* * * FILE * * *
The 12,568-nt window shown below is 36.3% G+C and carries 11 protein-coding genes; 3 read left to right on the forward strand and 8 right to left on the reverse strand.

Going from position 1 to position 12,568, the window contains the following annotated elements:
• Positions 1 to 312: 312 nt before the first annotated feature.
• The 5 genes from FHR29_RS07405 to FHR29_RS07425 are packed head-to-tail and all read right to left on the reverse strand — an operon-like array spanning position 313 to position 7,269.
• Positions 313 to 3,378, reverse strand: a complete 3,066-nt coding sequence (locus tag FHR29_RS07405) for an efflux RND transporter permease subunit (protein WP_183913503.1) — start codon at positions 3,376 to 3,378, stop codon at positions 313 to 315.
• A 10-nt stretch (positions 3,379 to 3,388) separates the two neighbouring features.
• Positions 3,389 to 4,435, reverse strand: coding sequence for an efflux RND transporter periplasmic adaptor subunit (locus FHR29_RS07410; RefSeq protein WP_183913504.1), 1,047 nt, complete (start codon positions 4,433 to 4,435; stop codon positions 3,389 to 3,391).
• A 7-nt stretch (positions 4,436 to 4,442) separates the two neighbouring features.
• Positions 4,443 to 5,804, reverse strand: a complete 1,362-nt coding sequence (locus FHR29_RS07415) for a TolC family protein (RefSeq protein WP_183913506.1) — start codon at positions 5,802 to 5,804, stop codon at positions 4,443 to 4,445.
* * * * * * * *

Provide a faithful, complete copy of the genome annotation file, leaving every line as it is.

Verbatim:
The 12,568-nt window shown below is 36.3% G+C and carries 11 protein-coding genes; 3 read left to right on the forward strand and 8 right to left on the reverse strand.

Going from position 1 to position 12,568, the window contains the following annotated elements:
• Positions 1 to 312: 312 nt before the first annotated feature.
• The 5 genes from FHR29_RS07405 to FHR29_RS07425 are packed head-to-tail and all read right to left on the reverse strand — an operon-like array spanning position 313 to position 7,269.
• Positions 313 to 3,378, reverse strand: a complete 3,066-nt coding sequence (locus tag FHR29_RS07405) for an efflux RND transporter permease subunit (protein WP_183913503.1) — start codon at positions 3,376 to 3,378, stop codon at positions 313 to 315.
• A 10-nt stretch (positions 3,379 to 3,388) separates the two neighbouring features.
• Positions 3,389 to 4,435, reverse strand: coding sequence for an efflux RND transporter periplasmic adaptor subunit (locus FHR29_RS07410; RefSeq protein WP_183913504.1), 1,047 nt, complete (start codon positions 4,433 to 4,435; stop codon positions 3,389 to 3,391).
• A 7-nt stretch (positions 4,436 to 4,442) separates the two neighbouring features.
• Positions 4,443 to 5,804, reverse strand: a complete 1,362-nt coding sequence (locus FHR29_RS07415) for a TolC family protein (RefSeq protein WP_183913506.1) — start codon at positions 5,802 to 5,804, stop codon at positions 4,443 to 4,445.